Wednesday, February 28, 2007


Hebrews 3:12-19

When God established his covenant with the patriarchs, He said that He would give them rest. Israel – up till today – has been largely a nomadic nation, whether by choice or not. Imagine living in the middle of nowhere with your family, servants, and animals. No security alarms, not even a fence surrounding you. After a while, God says, “Get up and leave,” without telling you the next destination. So you pack up everything and wave goodbye to what you cannot bring along.

Insecurity. Instability. Don’t we face the Shifting Sands everyday, too? Bombs are detonated all over the world. That college application doesn’t seem to impress the admissions team enough. The calendar has deadlines instead of dates; the mount of work grows exponentially. All too often, we lament: “I need sleep!” “I’m so tired.” “I wish I could sleep in.” “I’m not sure if I’m dead or alive.” We go to bed with a cluttered mind and wake up with a heavy heart.

But listen to this:

“For he is our God

and we are the people of his pasture,

the flock under his care.

Today, if you hear his voice,

do not harden your hearts as you did at Meribah,

as you did that day at Massah in the desert…” – Psalm 95:7-8

God speaks – every day of “today.” Do we listen to His voice?

We are “the flock under his care.” Do we go to Him? Or do we turn away from Him?

“Come … I will give you rest.” – Matthew 11:28

He invites us; it is up to us to respond. If we take a step towards Him, He will lead us to His pasture of rest. But if we, so full of ourselves, do not believe that we need Him, we will not be able to enter His rest.


Sleep earlier than usual the next week. Spend some time on your bed freeing your mind from the day’s debris, by walking through the day mentality expressing gratefulness for the “ups” and offering a short prayer for the “downs”

Tuesday, February 27, 2007


Hebrews 3:1-11

One of my cheapest hobbies is to hunt out houses.

Old-style colonial bungalows, million dollar Zen-inspired habitats, private fortresses made of steel and glass. I often stand there (looking as if I’m sizing up the property for a break-in), marveling at the architectural details and how each portion of the house flows perfectly into each other.

Moses was also faithful, but Jesus gets far more honor. A builder is more valuable than a building any day. Every house has a builder, but the Builder behind them all is God.

As humans, it’s hard to look beyond what the physical sphere shows and tells us. We’re governed so much by our senses and intelligence, that rare is the chance of seeing beyond the tangible.

This chapter of Hebrews speaks about the superiority of Jesus over all.

Over the revered Moses. Over my pastor. Over the latest Christian band. Over the saints.

Too often I’ve caught myself praising and imitating faithful, God-fearing Christian leaders. Not that such admiration is wrong, but to stop there and make them the standard-now that becomes the stumbling block.

Moses did a good job in God's house, but it was all servant work, getting things ready for what was to come. Christ as Son is in charge of the house.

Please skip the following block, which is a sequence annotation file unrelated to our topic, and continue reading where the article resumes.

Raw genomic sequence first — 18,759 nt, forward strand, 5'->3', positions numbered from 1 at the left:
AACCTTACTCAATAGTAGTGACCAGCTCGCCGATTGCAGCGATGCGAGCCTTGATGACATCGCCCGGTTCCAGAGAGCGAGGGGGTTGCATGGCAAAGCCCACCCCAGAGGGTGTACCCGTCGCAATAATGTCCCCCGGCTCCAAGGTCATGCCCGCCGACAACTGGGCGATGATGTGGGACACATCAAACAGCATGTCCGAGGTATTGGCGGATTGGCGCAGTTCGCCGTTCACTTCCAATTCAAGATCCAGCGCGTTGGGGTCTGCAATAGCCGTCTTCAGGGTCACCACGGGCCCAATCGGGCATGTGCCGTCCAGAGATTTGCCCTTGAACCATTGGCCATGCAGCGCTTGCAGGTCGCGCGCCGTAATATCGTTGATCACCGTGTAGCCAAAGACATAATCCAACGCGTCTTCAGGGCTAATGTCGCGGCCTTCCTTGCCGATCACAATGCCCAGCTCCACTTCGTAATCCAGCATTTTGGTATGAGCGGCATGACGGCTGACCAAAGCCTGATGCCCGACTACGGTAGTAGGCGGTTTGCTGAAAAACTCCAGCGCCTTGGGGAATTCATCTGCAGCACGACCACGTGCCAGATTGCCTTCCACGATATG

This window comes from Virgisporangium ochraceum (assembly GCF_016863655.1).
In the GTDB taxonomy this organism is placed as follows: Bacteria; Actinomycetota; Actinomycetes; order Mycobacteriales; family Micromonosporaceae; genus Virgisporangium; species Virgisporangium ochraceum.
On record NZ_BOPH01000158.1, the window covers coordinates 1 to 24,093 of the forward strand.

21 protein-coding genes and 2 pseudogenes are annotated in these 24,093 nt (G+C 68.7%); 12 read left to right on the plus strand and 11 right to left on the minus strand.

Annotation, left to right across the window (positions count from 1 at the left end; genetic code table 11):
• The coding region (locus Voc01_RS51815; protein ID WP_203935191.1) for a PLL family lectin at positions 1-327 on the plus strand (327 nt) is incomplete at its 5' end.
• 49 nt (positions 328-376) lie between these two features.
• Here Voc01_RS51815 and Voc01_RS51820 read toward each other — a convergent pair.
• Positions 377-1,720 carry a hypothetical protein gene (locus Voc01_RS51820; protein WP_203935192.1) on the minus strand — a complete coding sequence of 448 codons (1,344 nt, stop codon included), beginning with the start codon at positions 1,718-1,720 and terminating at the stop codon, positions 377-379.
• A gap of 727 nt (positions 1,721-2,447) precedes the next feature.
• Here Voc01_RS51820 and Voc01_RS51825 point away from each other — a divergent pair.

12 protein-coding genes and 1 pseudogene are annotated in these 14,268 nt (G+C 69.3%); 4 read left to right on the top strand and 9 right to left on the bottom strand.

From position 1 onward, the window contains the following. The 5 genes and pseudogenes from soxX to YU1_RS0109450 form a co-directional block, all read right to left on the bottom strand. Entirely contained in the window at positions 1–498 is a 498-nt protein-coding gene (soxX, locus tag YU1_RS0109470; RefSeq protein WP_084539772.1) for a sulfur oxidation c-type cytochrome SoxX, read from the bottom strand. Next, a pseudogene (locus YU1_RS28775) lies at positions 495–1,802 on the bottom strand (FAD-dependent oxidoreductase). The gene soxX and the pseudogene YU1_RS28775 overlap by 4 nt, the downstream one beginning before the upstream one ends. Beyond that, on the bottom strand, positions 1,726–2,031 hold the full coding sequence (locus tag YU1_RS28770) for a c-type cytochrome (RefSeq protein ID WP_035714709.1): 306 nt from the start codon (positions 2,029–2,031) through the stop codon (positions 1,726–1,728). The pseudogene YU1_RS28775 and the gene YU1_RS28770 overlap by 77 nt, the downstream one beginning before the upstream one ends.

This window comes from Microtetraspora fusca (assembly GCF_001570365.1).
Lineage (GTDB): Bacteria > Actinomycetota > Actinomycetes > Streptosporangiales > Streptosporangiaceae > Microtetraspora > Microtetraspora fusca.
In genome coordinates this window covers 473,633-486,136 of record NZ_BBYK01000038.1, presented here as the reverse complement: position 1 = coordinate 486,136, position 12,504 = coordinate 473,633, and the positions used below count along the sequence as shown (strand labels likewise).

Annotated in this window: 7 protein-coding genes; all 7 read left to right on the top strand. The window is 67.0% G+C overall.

Oh, that you would listen to his voice today! The Lord says, “Don’t harden your hearts as Israel did at Meribah as they did at Massah in the wilderness.”


What or who is the Moses in your heart today? Are you willing to push farther than ‘good’ order to reach the heart of the Father?

Joy: More than just an emotion, its a forced to be reckoned.

"The joy of the Lord is your strength."
(Nehemiah 8:10)

Joy. It's not a warm, happy feeling you're supposed to have now and then when things are going well. It's much more than that. Joy is one of the most powerful spiritual forces in the world.

Look again at Nehemiah 8:10 and I'll show you why. If you were to diagram that scripture and remove the phrase, "of the Lord," you would find what it's truly saying is this: Joy is strength. The two are interchangeable.

That's what makes joy so crucial. You can't live a life of faith without being strong in the Lord--and when God wants to make you strong, joy is what He uses to do the job!

Joy is not just a state of mind. It is not a fleeting emotion. Joy is a very real force, and the devil doesn't have anything that can stand up against it. Just as fear has to yield to faith, discouragement has to yield to joy.

Since joy is one of the fruits of the Holy Spirit, you already have it residing within you. But you must develop it, confess it, and live by it if you want to enjoy its power.

Whatever circumstances you are facing today, you can be full of joy. You can be strong in the Lord. You can draw on the supply of the Holy Spirit within you and come out on top.


Monday, February 26, 2007


Hebrews 2:11-18

At times I wonder why God created humans. After all, He knew that He was going to chuck us out of the Garden of Eden. He knew He had to hand us over to sin. He did not stop any bit of our pride to do things our way.

He could, I think, have just shrugged off the whole thing and call it the death of an experiment. But He did not. He loved us, and gave Himself for us. He entrusted His Son and the Salvation Plan to us.

God trusts us. He calls us His children. Instead of harping about our wretched state, Jesus – the Holy One – makes us holy. He is not ashamed to call us His brothers.